“Presque tous les hommes meurent de leurs remèdes et non de leurs maladies” (Molière)
Here is English authoress Nancy Mitford on seventeenth century French doctors:
‘Illness and death were very dreadful at Versailles in the seventeenth century. As soon as the breath had left the body of a member of the royal family, his or her gilded bed-chamber was turned into a butcher’s shop. Lords or ladies in waiting, who had spent their lives with the deceased, and were often in a state of grief, were obliged to stand by the bed while the body was chopped to pieces. The head was sawn open and examined, the liver and lights laid aside; the heart, on a silver salver, was given to one duchess and the entrails, in a big silver bowl, to another. Seven or eight doctors made notes of their gruesome findings and pronounced the causes of death; the only cause which invariably escaped their notice was their own incompetence.
‘Descriptions of seventeenth century diseases read strangely to us. Racine’s twelve-year old daughter, Fanchon, went to bed with a headache. Presently, Racine, who adored his children, went to see how she was getting on. He found her with her head on the floor and her throat full of water, drowning. He picked her up; she was like a wet sack. He and his wife forced salt down her throat, and rubbed her with spirits of wine; it still seemed she must die. They sent frantically for doctors but none would or could come, or were away from home. Finally she vomited an appalling amount of water which seemed to have come into her chest from her brain. Then she was perfectly all right. Mareschal the surgeon arrived and bled her. Doctor Fagon arrived and diagnosed catarrh; he said it came from not blowing her nose enough. After this she drove everybody mad by blowing her nose noisily all day.
‘The dangers for human life in those days were childbirth for women, battle for men, babyhood and smallpox for everybody. Old age was not particularly dangerous or disagreeable; people lived to enormous ages unless they were poets or composers, who always seemed to die, tragically, in their thirties. Lauzon rode to hounds every day at eighty-nine. Mme de Ventadour danced a minuet at ninety. Mme de Maintenon, at over seventy, complained to her confessor, who wrote it down in his diary, that the King insisted on his conjugal rights every day and sometimes twice. She died at eighty-four, but only of boredom. Mme de Cléramboult was the best of company at ninety. Le Nôtre was in perfect health at eighty-eight. Isaac Bartet, one of the King’s secretaries, died at a hundred and five, and the Spanish Marquis de Mansera at a hundred and seven, having practically lived on chocolate for years. Octogenarians abound in the pages of the memorialists, as lively as larks.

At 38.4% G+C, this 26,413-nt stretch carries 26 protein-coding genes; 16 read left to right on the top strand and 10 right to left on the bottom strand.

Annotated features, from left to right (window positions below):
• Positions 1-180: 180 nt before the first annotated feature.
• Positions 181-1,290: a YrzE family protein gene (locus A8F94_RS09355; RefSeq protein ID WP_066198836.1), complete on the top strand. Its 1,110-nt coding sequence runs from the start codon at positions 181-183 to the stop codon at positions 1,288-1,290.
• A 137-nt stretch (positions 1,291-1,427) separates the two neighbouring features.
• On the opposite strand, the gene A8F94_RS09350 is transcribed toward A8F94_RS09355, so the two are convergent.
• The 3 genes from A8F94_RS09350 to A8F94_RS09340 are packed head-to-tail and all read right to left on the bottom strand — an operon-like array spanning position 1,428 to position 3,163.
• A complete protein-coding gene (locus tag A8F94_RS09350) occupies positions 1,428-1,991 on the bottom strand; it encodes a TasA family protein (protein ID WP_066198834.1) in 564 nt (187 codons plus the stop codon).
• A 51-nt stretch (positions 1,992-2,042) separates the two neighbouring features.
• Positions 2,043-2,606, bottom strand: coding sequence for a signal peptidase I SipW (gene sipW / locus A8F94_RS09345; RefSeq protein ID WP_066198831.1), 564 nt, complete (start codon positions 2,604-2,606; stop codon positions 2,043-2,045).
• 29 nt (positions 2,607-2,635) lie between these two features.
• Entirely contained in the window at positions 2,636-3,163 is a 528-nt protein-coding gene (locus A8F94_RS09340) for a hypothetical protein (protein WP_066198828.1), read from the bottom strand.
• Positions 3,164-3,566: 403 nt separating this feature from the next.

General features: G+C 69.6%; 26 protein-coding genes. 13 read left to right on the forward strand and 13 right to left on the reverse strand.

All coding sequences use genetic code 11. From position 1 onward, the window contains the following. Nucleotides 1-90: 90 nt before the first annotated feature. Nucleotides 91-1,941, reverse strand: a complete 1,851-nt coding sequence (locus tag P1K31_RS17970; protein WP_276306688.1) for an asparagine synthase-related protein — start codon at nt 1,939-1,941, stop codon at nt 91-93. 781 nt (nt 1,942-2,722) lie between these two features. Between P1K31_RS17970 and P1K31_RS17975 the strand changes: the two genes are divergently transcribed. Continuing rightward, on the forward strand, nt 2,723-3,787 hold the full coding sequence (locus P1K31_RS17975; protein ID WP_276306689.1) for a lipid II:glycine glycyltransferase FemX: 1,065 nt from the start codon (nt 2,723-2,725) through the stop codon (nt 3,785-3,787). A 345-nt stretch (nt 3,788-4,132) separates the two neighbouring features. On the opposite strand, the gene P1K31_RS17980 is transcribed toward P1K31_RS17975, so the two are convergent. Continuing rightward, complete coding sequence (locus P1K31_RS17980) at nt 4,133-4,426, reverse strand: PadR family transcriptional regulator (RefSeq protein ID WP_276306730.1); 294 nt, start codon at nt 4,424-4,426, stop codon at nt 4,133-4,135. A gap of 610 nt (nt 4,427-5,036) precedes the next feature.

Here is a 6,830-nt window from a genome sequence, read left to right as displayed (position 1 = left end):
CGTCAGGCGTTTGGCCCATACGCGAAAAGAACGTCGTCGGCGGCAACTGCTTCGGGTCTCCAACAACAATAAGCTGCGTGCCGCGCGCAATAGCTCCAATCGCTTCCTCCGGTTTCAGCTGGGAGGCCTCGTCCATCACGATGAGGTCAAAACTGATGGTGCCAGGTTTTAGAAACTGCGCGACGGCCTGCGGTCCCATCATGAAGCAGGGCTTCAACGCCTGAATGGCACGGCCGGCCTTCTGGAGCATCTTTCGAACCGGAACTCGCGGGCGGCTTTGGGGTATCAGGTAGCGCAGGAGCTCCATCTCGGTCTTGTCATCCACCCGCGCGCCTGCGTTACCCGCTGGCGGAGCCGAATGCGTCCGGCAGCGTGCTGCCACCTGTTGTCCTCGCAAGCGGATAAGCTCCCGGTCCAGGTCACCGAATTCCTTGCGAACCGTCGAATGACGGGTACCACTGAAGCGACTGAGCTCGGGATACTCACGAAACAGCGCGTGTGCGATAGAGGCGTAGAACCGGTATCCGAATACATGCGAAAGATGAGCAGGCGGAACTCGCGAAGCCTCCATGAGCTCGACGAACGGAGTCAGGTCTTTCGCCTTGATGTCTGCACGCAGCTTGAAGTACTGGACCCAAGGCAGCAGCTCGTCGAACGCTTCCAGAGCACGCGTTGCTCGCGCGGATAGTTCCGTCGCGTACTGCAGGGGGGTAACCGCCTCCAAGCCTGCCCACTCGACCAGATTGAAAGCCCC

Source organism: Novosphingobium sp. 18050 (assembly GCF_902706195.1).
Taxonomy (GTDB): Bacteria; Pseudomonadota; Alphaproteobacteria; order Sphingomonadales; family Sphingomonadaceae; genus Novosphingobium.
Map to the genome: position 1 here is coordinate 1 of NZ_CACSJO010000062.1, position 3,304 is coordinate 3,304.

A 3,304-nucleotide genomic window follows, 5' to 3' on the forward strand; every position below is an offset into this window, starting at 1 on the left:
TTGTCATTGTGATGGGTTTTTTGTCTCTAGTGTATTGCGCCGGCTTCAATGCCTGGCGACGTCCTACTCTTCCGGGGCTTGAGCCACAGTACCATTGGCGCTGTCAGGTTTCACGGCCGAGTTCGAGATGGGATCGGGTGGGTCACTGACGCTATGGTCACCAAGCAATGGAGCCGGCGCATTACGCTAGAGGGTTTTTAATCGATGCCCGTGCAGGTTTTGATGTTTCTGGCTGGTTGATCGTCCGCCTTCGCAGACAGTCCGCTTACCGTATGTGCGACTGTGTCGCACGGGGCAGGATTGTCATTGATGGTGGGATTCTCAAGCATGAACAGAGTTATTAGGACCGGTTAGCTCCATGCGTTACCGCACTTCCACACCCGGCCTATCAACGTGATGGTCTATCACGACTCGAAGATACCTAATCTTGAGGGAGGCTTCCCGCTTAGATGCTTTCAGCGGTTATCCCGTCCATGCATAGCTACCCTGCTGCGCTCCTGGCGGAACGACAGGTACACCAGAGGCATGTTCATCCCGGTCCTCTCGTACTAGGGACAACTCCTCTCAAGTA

‘Infant mortality was appalling, and the doctors responsible. When a child was sick, first they bled it, then purged it, and then administered an emetic which sometimes did the trick, and saved the child. They never noticed that this treatment left anything to be desired, and though of course the mothers and nurses knew it was bad, they could do nothing, since pious public opinion would have accused them of murder had they refused to let the doctors have their way. As soon as the faculty of medicine was called in, the mothers were left to their prayers, and find what consolation they could in the thought that their darlings would soon be with God. Ten of the seventeen children the King had with his wife and chief mistresses died in infancy – a perfectly normal percentage for a rich person. The poor, whose lives were in so many ways so wretched, were at least spared the attentions of doctors like Fagon; had his methods prevailed in country districts the population of France would certainly not have been twenty millions.’
Quoted by Dean Swift from Nancy Mitford